Human Rights Observatory


On 27 April 2011 the Early Release Commission (Comisión de Libertad Condicional) of the Santiago Appeals Court recommended the concession of conditional early release to 6 former military officers detained in Santiago’s Punta Peuco or Cordillera military facilities for crimes related to dictatorship-era human rights violations.  Such recommendations need to be approved by the Justice Minister or his designated regional representative (known as the ‘Seremi de Justicia’), who has the power to confirm or deny the definitive concession of the benefit.  Despite repeated attempts by the Observatory to confirm the details and timings laid down for this procedure via the official source of the Human Rights Programme of the Ministry of the Interior, we have not yet received official confirmation of the present status of these particular  recommendations.  However, national daily newspaper La Segunda reported in its 14 June edition that 2 of the 6 applications from human rights case prisoners had been approved and that accordingly, former police officers Luis Romo Morales and Primitivo Campos Castro had been released from custody almost a month earlier, in mid May.

The two were serving the following sentences:

1. Primitivo Castro Campos

Sentenced in 2007 to 5 years for the aggravated kidnap (forced disappearance) of Carlos Fuentealba Herrera.  Without this benefit, his projected release date would have been 24/10/2012.

2. Luis Romo Morales

Sentenced in 2007 to 5 years 1 day for the aggravated kidnap (forced disappearance) of José Lorenzo Cofré Obadilla and Carlos Montecinos Urra. Already enjoyed the benefit of Sunday parole.  Without this benefit, his projected release date would have been 17/4/2012.

It should be noted that this benefit, in theory open to any prisoner who has completed more than half their initial sentence,* does not reduce the total sentence to be served but does allow for a remaining portion of it to be served in a non-custodial setting.  Beneficiaries must comply with certain conditions including residence at an address approved by the court and submission to periodic reviews of conduct by the Conduct Review Board (Tribunal de Conducta) of the same penitentiary where they were previously serving their custodial sentence.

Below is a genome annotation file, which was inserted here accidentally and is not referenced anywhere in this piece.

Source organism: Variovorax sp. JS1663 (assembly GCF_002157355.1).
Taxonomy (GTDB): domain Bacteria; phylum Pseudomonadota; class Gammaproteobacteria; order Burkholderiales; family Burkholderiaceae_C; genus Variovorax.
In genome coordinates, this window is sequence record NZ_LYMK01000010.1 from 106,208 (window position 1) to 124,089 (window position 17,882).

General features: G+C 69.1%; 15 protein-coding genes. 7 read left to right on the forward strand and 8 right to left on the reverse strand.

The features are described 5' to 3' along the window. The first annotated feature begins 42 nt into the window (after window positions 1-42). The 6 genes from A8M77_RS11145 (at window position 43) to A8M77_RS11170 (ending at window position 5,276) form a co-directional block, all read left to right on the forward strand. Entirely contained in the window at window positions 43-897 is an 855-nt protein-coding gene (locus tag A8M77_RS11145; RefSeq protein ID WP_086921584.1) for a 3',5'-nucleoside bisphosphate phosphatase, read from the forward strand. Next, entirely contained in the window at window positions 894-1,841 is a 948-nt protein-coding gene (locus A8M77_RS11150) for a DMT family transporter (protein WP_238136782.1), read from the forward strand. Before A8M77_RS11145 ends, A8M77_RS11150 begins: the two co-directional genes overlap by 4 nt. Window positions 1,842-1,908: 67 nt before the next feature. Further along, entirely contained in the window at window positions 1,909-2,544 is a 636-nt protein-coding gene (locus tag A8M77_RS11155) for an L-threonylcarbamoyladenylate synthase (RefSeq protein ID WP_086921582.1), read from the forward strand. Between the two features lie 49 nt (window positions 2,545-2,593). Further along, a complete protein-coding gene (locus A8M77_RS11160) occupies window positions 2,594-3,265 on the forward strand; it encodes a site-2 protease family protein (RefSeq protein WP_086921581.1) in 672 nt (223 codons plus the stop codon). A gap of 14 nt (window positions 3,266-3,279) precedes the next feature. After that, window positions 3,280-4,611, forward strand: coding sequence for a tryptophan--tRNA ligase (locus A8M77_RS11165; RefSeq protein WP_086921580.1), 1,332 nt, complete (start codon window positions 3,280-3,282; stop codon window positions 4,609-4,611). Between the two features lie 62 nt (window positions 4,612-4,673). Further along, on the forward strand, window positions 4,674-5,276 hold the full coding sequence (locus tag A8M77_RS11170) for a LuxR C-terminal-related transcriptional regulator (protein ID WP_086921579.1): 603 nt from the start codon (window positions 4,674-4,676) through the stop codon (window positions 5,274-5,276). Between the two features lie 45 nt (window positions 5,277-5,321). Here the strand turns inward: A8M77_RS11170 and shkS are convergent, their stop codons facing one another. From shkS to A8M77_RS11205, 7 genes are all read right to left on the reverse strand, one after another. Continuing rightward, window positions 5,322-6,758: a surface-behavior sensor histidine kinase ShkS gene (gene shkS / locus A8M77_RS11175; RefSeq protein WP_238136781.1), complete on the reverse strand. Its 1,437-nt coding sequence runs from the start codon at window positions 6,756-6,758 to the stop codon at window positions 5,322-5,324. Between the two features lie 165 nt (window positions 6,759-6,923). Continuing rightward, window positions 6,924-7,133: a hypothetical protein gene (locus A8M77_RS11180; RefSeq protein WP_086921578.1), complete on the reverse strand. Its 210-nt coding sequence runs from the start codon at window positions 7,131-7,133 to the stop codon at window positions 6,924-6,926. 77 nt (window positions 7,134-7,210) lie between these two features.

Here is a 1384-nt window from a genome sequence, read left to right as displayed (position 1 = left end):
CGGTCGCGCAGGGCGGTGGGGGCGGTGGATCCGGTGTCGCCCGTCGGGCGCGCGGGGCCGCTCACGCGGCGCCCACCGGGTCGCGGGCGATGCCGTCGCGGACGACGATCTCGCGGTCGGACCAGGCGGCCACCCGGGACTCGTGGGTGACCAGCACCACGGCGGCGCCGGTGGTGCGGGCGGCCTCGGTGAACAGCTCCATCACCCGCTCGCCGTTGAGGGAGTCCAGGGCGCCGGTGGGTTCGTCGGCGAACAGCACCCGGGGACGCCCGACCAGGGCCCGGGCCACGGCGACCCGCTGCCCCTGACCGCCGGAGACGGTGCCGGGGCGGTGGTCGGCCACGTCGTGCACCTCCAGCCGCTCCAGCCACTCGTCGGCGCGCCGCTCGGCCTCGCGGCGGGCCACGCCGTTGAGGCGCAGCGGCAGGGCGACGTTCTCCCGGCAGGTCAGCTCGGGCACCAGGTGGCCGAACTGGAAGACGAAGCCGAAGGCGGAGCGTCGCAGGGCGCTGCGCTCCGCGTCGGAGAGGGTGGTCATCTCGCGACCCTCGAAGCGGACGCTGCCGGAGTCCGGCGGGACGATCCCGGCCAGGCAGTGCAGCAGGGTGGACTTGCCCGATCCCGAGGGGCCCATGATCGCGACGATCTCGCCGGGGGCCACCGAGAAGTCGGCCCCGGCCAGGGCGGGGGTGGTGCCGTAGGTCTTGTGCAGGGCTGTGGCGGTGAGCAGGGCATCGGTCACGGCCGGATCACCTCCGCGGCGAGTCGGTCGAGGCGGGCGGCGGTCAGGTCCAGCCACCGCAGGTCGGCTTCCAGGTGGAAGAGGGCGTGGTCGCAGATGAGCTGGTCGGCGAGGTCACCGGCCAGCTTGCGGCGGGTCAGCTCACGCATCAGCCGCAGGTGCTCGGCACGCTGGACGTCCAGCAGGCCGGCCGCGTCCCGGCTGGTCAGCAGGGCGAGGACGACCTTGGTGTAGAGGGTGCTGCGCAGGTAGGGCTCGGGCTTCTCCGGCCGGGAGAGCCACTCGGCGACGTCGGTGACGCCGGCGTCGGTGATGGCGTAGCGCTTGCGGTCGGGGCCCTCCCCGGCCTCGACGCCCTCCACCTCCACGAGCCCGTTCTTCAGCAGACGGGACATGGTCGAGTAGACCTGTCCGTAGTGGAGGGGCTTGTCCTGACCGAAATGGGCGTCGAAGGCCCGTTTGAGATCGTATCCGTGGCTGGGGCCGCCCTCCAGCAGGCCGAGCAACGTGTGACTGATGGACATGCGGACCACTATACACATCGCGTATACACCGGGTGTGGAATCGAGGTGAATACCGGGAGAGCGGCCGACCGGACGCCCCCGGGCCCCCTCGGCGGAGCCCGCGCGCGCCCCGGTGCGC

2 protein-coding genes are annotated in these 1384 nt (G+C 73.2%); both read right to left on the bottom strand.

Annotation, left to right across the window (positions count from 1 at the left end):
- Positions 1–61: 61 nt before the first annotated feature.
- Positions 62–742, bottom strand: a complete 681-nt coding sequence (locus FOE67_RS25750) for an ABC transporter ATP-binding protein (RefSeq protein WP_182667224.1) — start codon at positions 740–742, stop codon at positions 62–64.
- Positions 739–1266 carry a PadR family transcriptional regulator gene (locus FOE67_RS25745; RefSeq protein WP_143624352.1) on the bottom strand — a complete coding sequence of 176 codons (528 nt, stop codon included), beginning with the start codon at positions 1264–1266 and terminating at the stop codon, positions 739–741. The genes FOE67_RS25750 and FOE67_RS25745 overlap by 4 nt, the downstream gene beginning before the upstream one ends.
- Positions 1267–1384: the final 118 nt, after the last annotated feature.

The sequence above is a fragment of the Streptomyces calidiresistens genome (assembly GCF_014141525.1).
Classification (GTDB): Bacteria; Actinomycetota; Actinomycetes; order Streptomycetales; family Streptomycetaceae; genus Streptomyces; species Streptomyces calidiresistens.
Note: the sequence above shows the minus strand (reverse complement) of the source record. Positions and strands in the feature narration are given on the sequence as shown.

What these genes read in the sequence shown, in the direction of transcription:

* Or more than two-thirds in the case of certain serious offences including aggravated homicide.

For more details on the benefit and its conditions, see the document ‘Libertad Condicional’ (Spanish only) on our ).  Early Release Commissions sit twice a year to consider recommendations made by the Conduct Review Board of each prison in their jurisdiction.  The boards in turn maintain a file on each prisoner and can recommend early release for those who meet the qualifying conditions and in the judgement of the review board are “rehabilitated and fit for wider society” (‘rehabilitado(s) para la vida social’).  On this particular occasion the commission that oversees the Santiago area received 1,822 applications from 8 prisons, recommending 198 of them (10.8%) for positive consideration by the regional Seremi.

The four individuals imprisoned for human rights-related offences whose applications appear to have been turned down at the final stage are:

1. Carlos López Tapia – Cordillera military prison

Sentenced to 5 years 1 day for the aggravated kidnapping (forced disappearance) of Julia Retamal Sepúlveda, and to a 3-year suspended sentence for the aggravated kidnapping of de Enrique Jeria Silva, Darío Francisco Miranda Godoy and Jorge Gerardo Solovera Gallardo.

2. Víctor Pinto Pérez – Cordillera military prison

Sentenced to 8 years for the aggravated homicide of Tucapel Jiménez.

3. Alejandro Molina Cisternas – Punta Peuco military prison

Sentenced to 5 years 1 day for the aggravated kidnapping of Mario Edrulfo Carrasco Díaz and  Víctor Olea Alegría.

4. Miguel Soto Duarte – Punta Peuco

Sentenced to 5 years for the aggravated homicide of Paulina Aguirre Tobar

As far as we have been able to establish, the concession of this benefit does not require or allow the intervention of the original sentencing magistrate nor of parties to the case that gave rise to the original sentence.  However, according to the text of the benefit, the four individuals who were turned down on this occasion are barred from reapplying until two years have elapsed.  In each of the present cases, the original sentence will in practice have expired before this period is up.  Accordingly each should now complete their full original sentences in jail.

This development brings to 3 the total number of prisoners sentenced for human rights-related crimes and later granted early release under this particular provision.  The first, Hugo Alarcón, was freed under the same provisions in December 2010.  Three additional prisoners have also been definitively freed ahead of time since late 2009 due to the granting of a different benefit, one that does involve definitive sentence reduction.  The individuals concerned are Patricio Zamora, Juan Caniulaf and Gerardo Urrich.  See document ‘condenados por crímenes ddhh excarcelados por concesión de beneficios’ (Spanish only), available on our website.

Accordingly, once the 2 new concessions have been confirmed and applied, 6 of the full total of 75 individuals imprisoned for these crimes at some stage since the year 2000 will have been freed ahead of the date of expiry of their original sentence.   The average reduction or commutation of sentence received is 11 months per person.

Sources: Observatorio ddhh – ICSO UDP and  Chilean judicial branch official website

Appendices (Spanish only):

For more detail on these and other current prisoners click here
For a short explanation of the relevant parole terms and conditions, click here
To see a related press release by the Association of Relatives of the Disappeared, click here